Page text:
Chinese moth against boxwood | Gardening On

It has recently been discovered the devastating effect it has on the boxwood plantthe boxwood caterpillar, whose origin is Asian and arrived in Europe in 2006, since then it has been expanding through different European countries and it is estimated that it arrived in Spain in 2014.

It follows that its spread is due to commercial exchange of infested plants and is that this is considered a plague that has devastating effects in this plant and that is known for a short time.

New plague for Boxwood

New plague for Boxwood

The moth or butterfly, whose scientific name is Cydalima Perspectalisdeposits its larvae on the boxwood plant and these effectively devour its leaves, also causing irreparable damage to its bark to the point of causing the death of it and is that it is so effective and harmful, that it has devastated entire forest areas.

Caterpillar characteristics

In its chrysalis stage, they measure only between 1,5 and 2 cm., they are greenish in principle and then the tone changes to brown. They are protected by means of a sufficiently thick silk fabric that they form on the same plant.

At its caterpillar stagewhen they are young they go through a hibernation process through which they protect between two sheets and silk. As adults they can measure up to 5 cms., Their head is distinguished because it is totally black, greenish yellow body, with white lines on the sides of the body accompanied by black spots.

Their wings measure up to 4 cm. and each spawn contains between 5 and 10 eggs that are laid on top of the leaf and covered with a transparent protective substance. It produces between and four generations a year, this together with its ferocious appetite explain its ability to devastate large areas of plants.

In Spain, its detrimental effect on boxwood is known, however, it may migrate to other similar plants such as Buxus Microphylla, Buxus Colchica, Buxus Balearica or other types of plants.

Effects on boxwood

The first generation of the moth is usually less aggressive and the damage is practically reduced to the massive consumption of the leaves of the plant; From then on, the next generations will attack the bark very aggressively, causing it to dry out and die.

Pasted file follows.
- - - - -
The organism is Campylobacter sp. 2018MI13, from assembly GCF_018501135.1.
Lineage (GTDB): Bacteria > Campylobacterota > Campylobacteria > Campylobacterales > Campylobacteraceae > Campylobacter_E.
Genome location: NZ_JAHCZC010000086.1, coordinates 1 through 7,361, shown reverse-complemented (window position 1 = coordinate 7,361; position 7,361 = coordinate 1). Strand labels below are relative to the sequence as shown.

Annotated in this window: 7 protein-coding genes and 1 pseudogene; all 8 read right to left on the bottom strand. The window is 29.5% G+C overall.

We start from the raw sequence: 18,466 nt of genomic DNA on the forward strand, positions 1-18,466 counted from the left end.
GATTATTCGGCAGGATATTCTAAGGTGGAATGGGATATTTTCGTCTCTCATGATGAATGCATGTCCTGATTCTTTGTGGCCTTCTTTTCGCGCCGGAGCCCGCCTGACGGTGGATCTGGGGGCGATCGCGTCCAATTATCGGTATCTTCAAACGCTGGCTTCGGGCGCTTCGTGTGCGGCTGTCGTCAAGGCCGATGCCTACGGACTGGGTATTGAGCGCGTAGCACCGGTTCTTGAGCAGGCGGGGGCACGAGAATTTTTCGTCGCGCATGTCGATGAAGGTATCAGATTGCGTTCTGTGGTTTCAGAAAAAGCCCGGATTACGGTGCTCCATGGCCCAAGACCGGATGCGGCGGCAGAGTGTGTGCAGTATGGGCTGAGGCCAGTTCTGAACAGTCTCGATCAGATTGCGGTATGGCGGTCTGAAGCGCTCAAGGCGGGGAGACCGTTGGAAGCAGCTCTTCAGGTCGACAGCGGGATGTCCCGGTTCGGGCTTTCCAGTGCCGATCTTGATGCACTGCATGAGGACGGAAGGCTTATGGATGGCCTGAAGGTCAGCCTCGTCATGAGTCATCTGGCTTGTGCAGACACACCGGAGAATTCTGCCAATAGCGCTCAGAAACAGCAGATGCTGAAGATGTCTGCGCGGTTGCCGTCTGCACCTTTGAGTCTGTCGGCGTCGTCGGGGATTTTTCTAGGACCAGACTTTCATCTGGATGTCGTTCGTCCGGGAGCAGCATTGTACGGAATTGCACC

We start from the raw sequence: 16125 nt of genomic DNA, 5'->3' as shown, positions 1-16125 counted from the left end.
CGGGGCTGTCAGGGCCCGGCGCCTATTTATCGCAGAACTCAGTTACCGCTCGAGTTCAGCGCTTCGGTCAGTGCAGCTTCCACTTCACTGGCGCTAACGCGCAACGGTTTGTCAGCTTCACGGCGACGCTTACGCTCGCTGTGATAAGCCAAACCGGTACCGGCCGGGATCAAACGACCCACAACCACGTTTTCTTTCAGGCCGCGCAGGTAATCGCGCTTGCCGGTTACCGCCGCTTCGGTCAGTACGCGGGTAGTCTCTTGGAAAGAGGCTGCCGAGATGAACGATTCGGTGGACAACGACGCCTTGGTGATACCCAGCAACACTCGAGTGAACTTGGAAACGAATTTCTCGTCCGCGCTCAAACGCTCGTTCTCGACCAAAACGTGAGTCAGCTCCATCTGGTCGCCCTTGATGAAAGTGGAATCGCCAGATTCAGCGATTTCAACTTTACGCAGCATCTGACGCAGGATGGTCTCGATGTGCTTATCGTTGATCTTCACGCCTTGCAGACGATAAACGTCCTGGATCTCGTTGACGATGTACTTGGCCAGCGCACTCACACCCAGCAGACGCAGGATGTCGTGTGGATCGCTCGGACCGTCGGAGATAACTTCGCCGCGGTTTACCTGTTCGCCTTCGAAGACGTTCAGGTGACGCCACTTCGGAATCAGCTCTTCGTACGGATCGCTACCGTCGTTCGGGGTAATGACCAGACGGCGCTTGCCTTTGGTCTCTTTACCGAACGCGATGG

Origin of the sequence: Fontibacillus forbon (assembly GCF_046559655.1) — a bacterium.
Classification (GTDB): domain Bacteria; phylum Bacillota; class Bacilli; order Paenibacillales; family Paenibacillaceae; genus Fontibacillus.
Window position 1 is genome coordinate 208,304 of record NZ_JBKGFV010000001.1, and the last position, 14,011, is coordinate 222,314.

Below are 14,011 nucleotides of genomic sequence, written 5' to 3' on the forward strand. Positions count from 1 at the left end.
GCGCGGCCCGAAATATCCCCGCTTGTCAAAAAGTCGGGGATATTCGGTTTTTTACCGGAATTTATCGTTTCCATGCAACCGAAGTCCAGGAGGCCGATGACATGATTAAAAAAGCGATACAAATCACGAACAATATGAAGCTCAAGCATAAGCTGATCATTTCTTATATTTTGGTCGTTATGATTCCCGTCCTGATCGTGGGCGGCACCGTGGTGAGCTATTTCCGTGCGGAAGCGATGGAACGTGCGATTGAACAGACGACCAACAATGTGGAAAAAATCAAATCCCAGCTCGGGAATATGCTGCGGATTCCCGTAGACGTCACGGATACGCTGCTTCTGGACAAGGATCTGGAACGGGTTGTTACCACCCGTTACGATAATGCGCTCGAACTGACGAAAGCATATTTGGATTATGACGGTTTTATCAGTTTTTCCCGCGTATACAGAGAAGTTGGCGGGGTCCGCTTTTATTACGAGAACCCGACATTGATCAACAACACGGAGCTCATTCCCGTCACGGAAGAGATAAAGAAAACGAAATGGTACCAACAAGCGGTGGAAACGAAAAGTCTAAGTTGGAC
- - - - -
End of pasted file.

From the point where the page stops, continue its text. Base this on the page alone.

We talk about how this can happen in a year or less, from there the need to treat this pestas soon as it is detected to prevent it from ending the life of the boxwood.

How to fight this plague

moth to fight pests

In Spain there is no natural predator, in its country of origin it is the Asian wasp or vespa velutina, in the absence of this several ways have been generated to combat its effect in the box.

The bacillus turigiensisto apply it by spraying it on the boxwood and this liquid is totally harmless for birds, mammals and fish, although it does kill the caterpillar when it consumes the leaves, since its composition only affects this pest. They are also used pheromone trapsdesigned to attract male moths and leave them trapped, thus preventing their reproduction.

These measures aim to eradicate the plague and prevent it from destroying large areas where boxwood is cultivated and used ornamentally through its propagation. Of course, eradicating it is much more complex because it means, in the first instance, avoiding the trade of certain plants between countries, something a bit difficult to control.

The observation of the large plantations and the timely monitoring once the pest presence they will make the difference in the effectiveness in the treatment of the pest mainly if it is attacked in its first phase or first generation of moths.

For those who grow it in smaller and more controlled areas, it is highly recommended and effective clean each box better even when they are small and when they are in their hibernation stage, check very well and prune all the affected areas, before the beginning of spring apply a good fertilizer full of nutrients that strengthens the plant and helps it fight moths and if necessary apply some safe chemical treatment.

The important thing is to attack the pest from the beginning.

Chinese moth against boxwood | Gardening On

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